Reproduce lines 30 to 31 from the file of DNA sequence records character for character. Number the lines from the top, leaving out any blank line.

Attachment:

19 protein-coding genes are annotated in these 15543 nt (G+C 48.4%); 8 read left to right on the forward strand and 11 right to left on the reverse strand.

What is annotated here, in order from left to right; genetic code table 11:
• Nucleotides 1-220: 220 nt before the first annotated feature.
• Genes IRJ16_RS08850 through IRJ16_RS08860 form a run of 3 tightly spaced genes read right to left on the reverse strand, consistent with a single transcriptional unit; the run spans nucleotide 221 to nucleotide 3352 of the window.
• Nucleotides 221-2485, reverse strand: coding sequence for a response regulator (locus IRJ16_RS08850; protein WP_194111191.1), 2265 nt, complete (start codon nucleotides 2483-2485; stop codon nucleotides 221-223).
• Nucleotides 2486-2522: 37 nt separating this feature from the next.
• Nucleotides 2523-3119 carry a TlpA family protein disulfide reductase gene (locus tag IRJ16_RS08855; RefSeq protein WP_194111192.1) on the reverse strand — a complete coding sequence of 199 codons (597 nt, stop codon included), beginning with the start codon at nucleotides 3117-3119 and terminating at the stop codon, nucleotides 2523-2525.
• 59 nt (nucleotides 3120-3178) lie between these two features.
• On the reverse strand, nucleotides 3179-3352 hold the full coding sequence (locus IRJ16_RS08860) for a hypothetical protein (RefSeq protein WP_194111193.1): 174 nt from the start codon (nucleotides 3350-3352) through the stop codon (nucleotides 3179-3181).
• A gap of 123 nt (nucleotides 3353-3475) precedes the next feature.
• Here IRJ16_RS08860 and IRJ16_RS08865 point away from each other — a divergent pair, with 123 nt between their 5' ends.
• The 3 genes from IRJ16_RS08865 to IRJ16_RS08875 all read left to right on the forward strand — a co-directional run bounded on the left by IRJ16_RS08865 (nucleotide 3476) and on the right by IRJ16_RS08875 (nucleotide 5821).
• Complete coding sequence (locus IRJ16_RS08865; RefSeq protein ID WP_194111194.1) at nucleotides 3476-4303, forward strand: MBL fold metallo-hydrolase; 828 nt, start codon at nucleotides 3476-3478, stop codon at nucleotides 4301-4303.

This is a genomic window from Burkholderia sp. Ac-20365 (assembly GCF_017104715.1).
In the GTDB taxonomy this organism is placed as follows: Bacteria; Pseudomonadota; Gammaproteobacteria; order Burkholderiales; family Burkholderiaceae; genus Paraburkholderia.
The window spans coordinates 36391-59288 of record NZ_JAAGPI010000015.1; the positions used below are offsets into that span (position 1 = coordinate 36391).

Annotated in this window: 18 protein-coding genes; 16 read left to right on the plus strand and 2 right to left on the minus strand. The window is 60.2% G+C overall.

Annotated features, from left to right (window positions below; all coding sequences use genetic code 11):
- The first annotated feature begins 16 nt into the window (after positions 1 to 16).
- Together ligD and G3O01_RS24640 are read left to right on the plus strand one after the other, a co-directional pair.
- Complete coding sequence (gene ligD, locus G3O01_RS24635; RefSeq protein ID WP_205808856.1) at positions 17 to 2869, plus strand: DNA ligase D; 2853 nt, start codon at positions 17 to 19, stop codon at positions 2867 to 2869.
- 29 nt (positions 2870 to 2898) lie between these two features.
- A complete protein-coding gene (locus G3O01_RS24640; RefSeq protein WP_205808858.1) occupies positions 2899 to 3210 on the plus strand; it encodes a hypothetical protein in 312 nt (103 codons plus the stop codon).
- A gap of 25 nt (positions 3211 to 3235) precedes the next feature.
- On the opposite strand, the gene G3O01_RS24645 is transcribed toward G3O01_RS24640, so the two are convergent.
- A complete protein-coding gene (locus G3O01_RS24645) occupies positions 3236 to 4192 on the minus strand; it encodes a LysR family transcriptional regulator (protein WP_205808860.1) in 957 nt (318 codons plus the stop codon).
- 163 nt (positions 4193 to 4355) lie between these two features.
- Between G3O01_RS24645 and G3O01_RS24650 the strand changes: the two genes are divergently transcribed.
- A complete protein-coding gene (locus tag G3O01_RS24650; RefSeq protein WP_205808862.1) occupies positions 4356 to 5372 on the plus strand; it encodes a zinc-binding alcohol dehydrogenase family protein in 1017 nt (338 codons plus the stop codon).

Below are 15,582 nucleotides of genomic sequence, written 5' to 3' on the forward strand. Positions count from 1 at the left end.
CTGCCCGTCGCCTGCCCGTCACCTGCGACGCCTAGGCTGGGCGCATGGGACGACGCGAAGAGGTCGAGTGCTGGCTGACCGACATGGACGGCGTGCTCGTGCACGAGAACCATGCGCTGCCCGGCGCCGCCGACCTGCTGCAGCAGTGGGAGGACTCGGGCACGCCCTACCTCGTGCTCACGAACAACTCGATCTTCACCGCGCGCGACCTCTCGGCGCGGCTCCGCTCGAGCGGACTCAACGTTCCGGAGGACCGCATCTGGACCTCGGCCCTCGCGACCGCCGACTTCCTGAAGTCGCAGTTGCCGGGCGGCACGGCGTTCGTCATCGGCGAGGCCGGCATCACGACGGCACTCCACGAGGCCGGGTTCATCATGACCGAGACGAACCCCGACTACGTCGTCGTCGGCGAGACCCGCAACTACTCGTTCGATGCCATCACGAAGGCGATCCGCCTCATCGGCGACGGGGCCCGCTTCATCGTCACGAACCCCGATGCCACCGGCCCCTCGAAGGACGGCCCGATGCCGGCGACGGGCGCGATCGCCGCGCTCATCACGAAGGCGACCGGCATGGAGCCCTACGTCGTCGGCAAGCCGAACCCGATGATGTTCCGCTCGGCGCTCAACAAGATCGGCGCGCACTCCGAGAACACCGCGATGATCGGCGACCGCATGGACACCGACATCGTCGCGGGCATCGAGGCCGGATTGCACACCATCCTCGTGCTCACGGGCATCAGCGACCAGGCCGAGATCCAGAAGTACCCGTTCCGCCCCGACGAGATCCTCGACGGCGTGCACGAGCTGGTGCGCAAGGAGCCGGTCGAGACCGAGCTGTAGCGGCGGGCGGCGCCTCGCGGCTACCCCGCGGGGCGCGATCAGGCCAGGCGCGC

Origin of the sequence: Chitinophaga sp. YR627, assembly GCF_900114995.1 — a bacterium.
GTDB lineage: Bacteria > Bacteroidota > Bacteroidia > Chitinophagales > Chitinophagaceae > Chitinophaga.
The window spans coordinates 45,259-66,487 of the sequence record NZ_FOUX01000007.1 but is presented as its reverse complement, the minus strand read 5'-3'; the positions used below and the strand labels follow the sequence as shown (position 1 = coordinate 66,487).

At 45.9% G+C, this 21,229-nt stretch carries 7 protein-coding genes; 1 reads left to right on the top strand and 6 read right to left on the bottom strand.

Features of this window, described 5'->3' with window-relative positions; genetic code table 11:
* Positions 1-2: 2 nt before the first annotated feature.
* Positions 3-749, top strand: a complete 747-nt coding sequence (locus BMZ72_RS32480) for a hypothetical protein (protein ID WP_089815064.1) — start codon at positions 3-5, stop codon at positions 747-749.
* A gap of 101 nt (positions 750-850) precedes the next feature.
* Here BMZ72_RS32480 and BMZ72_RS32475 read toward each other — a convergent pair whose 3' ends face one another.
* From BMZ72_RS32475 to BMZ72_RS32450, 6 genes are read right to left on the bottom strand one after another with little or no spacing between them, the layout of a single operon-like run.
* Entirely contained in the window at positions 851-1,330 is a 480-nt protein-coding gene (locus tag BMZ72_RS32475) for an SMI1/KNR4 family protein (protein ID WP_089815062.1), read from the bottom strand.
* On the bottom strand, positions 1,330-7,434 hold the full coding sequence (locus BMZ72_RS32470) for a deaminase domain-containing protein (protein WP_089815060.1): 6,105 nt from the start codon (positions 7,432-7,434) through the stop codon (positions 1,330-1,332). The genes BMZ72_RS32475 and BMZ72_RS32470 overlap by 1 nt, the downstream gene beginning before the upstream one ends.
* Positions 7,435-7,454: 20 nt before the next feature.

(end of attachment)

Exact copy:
Below are 15,582 nucleotides of genomic sequence, written 5' to 3' on the forward strand. Positions count from 1 at the left end.
CTGCCCGTCGCCTGCCCGTCACCTGCGACGCCTAGGCTGGGCGCATGGGACGACGCGAAGAGGTCGAGTGCTGGCTGACCGACATGGACGGCGTGCTCGTGCACGAGAACCATGCGCTGCCCGGCGCCGCCGACCTGCTGCAGCAGTGGGAGGACTCGGGCACGCCCTACCTCGTGCTCACGAACAACTCGATCTTCACCGCGCGCGACCTCTCGGCGCGGCTCCGCTCGAGCGGACTCAACGTTCCGGAGGACCGCATCTGGACCTCGGCCCTCGCGACCGCCGACTTCCTGAAGTCGCAGTTGCCGGGCGGCACGGCGTTCGTCATCGGCGAGGCCGGCATCACGACGGCACTCCACGAGGCCGGGTTCATCATGACCGAGACGAACCCCGACTACGTCGTCGTCGGCGAGACCCGCAACTACTCGTTCGATGCCATCACGAAGGCGATCCGCCTCATCGGCGACGGGGCCCGCTTCATCGTCACGAACCCCGATGCCACCGGCCCCTCGAAGGACGGCCCGATGCCGGCGACGGGCGCGATCGCCGCGCTCATCACGAAGGCGACCGGCATGGAGCCCTACGTCGTCGGCAAGCCGAACCCGATGATGTTCCGCTCGGCGCTCAACAAGATCGGCGCGCACTCCGAGAACACCGCGATGATCGGCGACCGCATGGACACCGACATCGTCGCGGGCATCGAGGCCGGATTGCACACCATCCTCGTGCTCACGGGCATCAGCGACCAGGCCGAGATCCAGAAGTACCCGTTCCGCCCCGACGAGATCCTCGACGGCGTGCACGAGCTGGTGCGCAAGGAGCCGGTCGAGACCGAGCTGTAGCGGCGGGCGGCGCCTCGCGGCTACCCCGCGGGGCGCGATCAGGCCAGGCGCGC